The mountaineers coming into the town are required to give up their rifles at the guard-house outside, but as they always have a revolver in their waistcloth this does not do much good. On bazaar days it is a curious and interesting sight to see these wild-looking people flocking into the town. On horseback and on foot they come in droves, driving small and shaggy ponies laden with firewood. Some of the younger women ride astride, the older ones stagger in on foot, veritable beasts of burden. I have seen old women-judging from their appearance, eighty years of age, though perhaps in reality not more than fifty-bent double under enormous loads of firewood which they have cut in the mountains and carried in on their heads. If they can't sell it they carry it back and bring it in again the next bazaar day. When they do sell it the price may amount to as much as fourpence!
These poor old tottering creatures are barefooted and bareheaded, their only garments apparently a bit of rough sacking in front and another behind, and a coarse petticoat held together with a broad and heavy leather belt. Sitting on the curb at the edge of the path to rest, they are only able to rise again after repeated efforts. Once, seeing one of them vainly endeavouring to rise, I went out and gave a heave up behind to her load, to the great amusement of a crowd of loafers, who laughed and jeered at such an unusual act, while the poor old woman herself probably thought she was being moved on.
There are two dirty little Italian steamers running on the lake, which is over thirty miles long, and on one of these we embarked one morning for Plavnica, a small Montenegrin village at the farther end of the lake.
This lake is surrounded by high mountains, and, as is usual in such cases, subject to violent storms. I never experienced a single fine day on it. There was always a thunderstorm raging on one or other of the mountain peaks. While the rest were lit up by a brilliant sun, round one particular peak the storm-clouds would gather, and the lightning would flash and the thunder roll and mutter, while the wind would rise and cause a regular little cyclone.
Many White Herons were seen fishing about the shallows, and once, passing one of the submerged forests of willows which are so commonly seen in these parts, I saw a nesting colony of Herons through the glass at a distance of perhaps half a mile. I was almost sure that they were the Great White Herons, a nesting colony of which I was so anxious to find, and I made a mental note of the place with the intention of returning to pay it a visit at the first opportunity.
On arriving at Plavnica we arranged to sleep at a rough-looking wine-shop, or han, and while our things were being carried in I set Djouraschkovitch to work questioning his countrymen about the White Herons.
'Oh yes,' they said, 'there were any number of them, and they were nesting in great abundance.' One man declared that he knew a big tree quite close with at least fifty nests on it. He was engaged at once to conduct me to the place, while Djouraschkovitch made things straight and arranged about our supper.
Off I started with this man, with great hopes of an easy conclusion to my search. I ought to have known better. In whatever part of the world I have been in the peasants are almost invariably utterly ignorant of birds and quite unable to tell one from the other even in their own language. Neither the Spanish herdsmen nor the Albanian peasants, who see Eagles and Vultures every day of their lives, can tell the difference between them ; they don't, in fact, know there is any difference. I had brought with me a series of coloured tracings of birds, with the local names in various European languages to help me in making inquiries, but found them utterly useless. An Inspector of Fisheries in Roumania, for instance, a man sufficiently educated at all events to keep accounts and write reports, on being shown a Little Egret said it was Lebeda. Now I knew Lebeda in the Dobrudscha means Swan ! He only saw the bird was white, but could not see that the shape of an Egret is as unlike as it could possibly be to that of a Swan. It is sufficiently exasperating to make a long day's journey only to find something not worth going out of the way for; and yet you have to chance it. Your information may be right, or it may be wrong, it probably is wrong, but all the same you must go and see for yourself; and you have to pay just as much for false information as if it had led to a good result. Sure enough, after walking, or rather wading, about three miles we saw a large tree in which were perhaps a dozen nests of Ardea cinerea, the Common Grey Heron !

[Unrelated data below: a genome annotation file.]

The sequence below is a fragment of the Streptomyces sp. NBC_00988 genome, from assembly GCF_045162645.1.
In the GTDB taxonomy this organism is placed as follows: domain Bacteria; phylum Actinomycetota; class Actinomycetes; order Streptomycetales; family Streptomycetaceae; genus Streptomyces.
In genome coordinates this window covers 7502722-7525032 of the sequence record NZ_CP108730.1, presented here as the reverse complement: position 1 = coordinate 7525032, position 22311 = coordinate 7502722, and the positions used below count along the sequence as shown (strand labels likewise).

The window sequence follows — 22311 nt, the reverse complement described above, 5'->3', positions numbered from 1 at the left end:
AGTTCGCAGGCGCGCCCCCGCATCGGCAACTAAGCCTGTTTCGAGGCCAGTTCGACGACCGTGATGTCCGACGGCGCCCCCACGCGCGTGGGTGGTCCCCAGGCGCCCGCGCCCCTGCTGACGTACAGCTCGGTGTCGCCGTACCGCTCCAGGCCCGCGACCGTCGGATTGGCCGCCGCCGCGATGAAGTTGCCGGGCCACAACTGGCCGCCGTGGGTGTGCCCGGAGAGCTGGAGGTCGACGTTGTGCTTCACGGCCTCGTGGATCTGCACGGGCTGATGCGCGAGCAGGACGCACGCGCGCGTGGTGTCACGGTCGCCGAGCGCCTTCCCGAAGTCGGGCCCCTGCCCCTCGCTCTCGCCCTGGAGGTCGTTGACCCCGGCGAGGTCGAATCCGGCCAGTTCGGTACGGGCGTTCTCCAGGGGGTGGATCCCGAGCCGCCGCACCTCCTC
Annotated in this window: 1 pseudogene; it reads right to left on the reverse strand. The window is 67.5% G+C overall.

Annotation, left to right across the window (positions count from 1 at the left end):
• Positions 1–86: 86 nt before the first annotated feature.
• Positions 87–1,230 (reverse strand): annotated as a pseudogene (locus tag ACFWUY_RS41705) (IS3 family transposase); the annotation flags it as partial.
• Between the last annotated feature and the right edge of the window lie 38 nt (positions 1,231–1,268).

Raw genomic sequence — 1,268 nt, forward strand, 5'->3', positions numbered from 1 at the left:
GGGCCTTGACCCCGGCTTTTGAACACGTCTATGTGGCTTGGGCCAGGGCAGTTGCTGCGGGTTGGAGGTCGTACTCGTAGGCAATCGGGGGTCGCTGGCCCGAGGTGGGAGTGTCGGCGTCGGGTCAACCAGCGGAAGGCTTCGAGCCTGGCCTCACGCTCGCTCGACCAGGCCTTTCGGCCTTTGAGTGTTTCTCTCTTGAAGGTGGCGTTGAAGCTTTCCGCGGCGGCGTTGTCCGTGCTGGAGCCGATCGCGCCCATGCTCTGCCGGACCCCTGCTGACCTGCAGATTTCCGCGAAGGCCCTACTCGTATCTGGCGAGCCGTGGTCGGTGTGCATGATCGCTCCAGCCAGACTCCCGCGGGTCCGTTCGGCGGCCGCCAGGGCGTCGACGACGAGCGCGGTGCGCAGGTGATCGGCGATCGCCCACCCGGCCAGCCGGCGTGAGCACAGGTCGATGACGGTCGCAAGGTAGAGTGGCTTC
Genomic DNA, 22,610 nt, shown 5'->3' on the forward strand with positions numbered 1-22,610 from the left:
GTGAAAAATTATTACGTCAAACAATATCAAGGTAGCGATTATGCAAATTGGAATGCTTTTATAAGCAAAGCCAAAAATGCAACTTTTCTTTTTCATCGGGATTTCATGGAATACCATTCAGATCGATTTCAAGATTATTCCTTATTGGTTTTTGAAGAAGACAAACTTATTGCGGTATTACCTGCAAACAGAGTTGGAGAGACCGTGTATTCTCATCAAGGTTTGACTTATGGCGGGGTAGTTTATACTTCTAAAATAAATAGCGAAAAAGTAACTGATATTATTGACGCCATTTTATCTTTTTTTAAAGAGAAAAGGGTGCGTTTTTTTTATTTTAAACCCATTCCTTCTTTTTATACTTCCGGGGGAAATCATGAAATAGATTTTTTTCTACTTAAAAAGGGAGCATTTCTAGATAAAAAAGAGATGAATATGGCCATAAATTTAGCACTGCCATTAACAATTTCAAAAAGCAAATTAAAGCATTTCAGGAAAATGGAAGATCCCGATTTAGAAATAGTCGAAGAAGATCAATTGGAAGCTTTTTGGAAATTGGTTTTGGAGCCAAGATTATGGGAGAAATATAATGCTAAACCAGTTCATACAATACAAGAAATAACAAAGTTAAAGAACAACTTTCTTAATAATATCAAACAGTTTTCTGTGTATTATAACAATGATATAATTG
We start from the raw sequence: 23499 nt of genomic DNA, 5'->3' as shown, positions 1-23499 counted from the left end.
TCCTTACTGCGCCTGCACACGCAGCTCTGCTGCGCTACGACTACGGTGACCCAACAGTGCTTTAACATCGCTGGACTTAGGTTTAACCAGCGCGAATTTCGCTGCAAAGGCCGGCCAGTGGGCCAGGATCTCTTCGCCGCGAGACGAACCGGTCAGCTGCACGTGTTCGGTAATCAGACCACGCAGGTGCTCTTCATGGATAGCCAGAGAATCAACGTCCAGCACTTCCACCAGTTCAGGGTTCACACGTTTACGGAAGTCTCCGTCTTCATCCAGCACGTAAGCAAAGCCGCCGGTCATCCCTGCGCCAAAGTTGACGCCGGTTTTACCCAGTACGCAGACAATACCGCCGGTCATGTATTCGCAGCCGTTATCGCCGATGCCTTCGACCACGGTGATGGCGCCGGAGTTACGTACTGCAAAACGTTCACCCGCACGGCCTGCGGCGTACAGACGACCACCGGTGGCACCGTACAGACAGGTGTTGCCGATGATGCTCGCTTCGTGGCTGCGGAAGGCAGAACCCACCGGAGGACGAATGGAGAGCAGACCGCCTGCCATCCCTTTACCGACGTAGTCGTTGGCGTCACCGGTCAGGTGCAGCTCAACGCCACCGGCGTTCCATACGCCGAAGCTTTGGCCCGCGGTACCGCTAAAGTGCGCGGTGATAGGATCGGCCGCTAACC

At this time of year the low-lying lands are fearfully water-logged. Everywhere the ground is flooded. The fields have from a foot to two feet of water ; the forests are submerged half-way up the trunks of the trees ; the roads-where there are any-are a succession of puddles and morasses, so that working here it is simply impossible to keep dry. On foot you are constantly mid-leg deep in water, and even riding you very soon become wet with the splashing of water and liquid mud. Anybody liable to rheumatism would very soon be crippled after birds'-nesting here. And it is curious what a number of snakes there are in the water ; even the puddles on the road often have three or four snakes swimming about in them, and in the ditches they simply swarm. Most of them are harmless, but on one of these aquatic expeditions I came on a very deadly-looking viper coiled up asleep on the stile between one flooded field and another. The broad, flat head and unmistakable expression left no doubt as to its dangerous character. I nearly got a photograph of it, but while putting in the plate, after focusing at very close quarters, it uncoiled itself and glided away, greatly to the relief of my guide, who was in a great fright.